Beginning with Locke and ending with John Paul II, Yenor describes not only how each thinker approaches marriage and family, but also how their approaches have led us to the present. More importantly, we are provided with an analysis of each thinker, as well as what philosophies should be applied to marriage and family if we wish to maintain such institutions. The goal of any who wish to maintain and strengthen the family is established in a simple, yet elegant manner, and is applied to the present with the hope of displaying that the dissolution of the family need not occur.

Whether one is simply looking for a better understanding of the relation of political thought to the family, looking for a better understanding of the philosophies of several modern political thinkers, or looking to unify marriage and family to make both stronger, Family Politics will deliver!
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3 of 3 people found the following review helpful By NewIntellectual on May 7, 2011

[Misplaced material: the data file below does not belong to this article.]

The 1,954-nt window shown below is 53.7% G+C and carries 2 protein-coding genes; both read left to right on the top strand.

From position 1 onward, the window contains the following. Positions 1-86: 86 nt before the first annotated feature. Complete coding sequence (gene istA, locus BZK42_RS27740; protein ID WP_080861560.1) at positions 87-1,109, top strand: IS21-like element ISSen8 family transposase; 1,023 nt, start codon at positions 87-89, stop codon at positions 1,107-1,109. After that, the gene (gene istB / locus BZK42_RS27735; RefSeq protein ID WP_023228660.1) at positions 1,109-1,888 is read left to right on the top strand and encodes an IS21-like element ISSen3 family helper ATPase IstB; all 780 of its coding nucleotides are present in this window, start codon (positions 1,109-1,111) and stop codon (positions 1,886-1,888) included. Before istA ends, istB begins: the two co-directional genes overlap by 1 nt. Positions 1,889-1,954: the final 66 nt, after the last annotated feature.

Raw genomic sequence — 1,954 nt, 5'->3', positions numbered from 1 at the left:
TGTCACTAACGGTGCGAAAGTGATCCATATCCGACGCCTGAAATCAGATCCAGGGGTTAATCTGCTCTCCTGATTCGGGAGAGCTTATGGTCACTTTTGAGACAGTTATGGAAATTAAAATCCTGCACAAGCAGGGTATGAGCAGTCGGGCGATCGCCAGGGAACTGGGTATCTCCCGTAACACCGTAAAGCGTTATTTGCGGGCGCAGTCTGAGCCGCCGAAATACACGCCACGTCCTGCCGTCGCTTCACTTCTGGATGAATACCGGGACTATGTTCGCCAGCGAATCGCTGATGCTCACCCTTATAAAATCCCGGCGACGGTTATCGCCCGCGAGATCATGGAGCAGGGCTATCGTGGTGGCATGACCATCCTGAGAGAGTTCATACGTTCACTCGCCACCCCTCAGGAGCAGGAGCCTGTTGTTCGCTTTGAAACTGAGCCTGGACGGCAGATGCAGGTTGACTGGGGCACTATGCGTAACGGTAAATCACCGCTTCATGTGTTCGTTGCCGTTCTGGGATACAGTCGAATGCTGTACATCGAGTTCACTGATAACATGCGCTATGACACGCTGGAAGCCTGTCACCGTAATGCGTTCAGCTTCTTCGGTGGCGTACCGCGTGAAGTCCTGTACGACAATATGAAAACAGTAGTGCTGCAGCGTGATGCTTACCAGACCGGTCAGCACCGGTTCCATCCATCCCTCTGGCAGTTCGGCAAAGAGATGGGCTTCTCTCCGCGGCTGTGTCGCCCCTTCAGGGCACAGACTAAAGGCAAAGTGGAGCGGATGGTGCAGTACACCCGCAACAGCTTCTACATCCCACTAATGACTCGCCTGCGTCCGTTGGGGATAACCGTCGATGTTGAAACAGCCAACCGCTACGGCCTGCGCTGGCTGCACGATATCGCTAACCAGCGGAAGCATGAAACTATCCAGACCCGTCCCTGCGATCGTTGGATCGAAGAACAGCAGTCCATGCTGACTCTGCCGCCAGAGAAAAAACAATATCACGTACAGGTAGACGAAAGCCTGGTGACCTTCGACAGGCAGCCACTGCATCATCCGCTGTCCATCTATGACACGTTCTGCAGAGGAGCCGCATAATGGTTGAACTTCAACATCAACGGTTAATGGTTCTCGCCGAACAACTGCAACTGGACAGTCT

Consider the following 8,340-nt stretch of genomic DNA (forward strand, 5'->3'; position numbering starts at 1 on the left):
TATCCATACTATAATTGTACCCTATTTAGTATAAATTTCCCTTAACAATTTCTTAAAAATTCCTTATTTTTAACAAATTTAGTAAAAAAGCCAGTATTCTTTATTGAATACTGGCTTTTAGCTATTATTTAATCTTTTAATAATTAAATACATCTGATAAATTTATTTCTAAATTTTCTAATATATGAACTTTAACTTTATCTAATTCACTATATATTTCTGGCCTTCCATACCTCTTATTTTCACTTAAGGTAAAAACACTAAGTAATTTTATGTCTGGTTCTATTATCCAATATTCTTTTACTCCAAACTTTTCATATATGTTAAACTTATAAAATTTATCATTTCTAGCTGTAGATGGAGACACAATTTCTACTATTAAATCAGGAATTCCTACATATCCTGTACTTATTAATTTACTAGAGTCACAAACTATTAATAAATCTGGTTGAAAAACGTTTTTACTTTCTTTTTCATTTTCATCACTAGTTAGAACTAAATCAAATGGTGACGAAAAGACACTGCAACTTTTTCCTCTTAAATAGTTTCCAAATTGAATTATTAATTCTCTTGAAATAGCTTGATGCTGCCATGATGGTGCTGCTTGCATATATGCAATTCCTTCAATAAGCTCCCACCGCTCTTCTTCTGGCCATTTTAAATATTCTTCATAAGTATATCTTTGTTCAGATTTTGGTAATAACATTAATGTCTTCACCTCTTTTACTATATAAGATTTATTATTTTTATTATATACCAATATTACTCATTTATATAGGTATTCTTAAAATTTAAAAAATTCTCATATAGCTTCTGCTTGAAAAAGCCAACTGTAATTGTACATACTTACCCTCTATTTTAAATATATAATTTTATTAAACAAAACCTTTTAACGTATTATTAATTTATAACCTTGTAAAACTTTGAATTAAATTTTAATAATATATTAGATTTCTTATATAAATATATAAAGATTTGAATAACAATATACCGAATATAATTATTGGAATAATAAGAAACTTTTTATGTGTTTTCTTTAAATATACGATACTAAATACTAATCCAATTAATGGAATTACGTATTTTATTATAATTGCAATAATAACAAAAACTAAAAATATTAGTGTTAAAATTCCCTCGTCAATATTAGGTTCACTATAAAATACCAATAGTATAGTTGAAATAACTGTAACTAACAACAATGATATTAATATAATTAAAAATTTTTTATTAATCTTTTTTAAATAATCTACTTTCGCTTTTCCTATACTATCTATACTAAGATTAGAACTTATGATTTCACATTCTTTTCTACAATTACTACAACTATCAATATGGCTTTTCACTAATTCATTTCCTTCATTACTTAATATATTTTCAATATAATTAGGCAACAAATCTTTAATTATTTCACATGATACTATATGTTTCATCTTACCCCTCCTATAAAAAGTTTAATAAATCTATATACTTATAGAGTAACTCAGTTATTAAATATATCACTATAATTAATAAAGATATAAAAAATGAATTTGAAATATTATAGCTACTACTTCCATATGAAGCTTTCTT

Format: Hardcover
Professor Yenor's Family Politics is an excellent look at the various ways modern philosophy has understood the role and purpose of marriage and family life. Beginning with Locke as the "inventor" of the modern nuclear family, the author shows how Locke's anti-paternalist political project is inextricably linked to his treatment of marriage in contractual terms. In addition, Professor Yenor lays bare the ways in which Locke's view on nature and "nature's givens" are the key to understanding the Lockean paradigm from which all other modern developments draw.

After giving an account of the impact of Rousseau's historical "state of nature" on the family, Professor Yenor proceeds to analyze Hegel's contributions. If Rousseau's proto-historicism crushed the Lockean hopes of grounding marriage in a nature that was fixed, Hegel's full-blown historicism is properly seen as an attempt to re-plant marriage as an integral part of ethical life within the rational state. The historical narrative aspect of the book continues in this way - building each thinker on the previous - with chapters on the French sociologists and early positivism, J.S. Mill, Marx, Freud, and John Paul II, among others.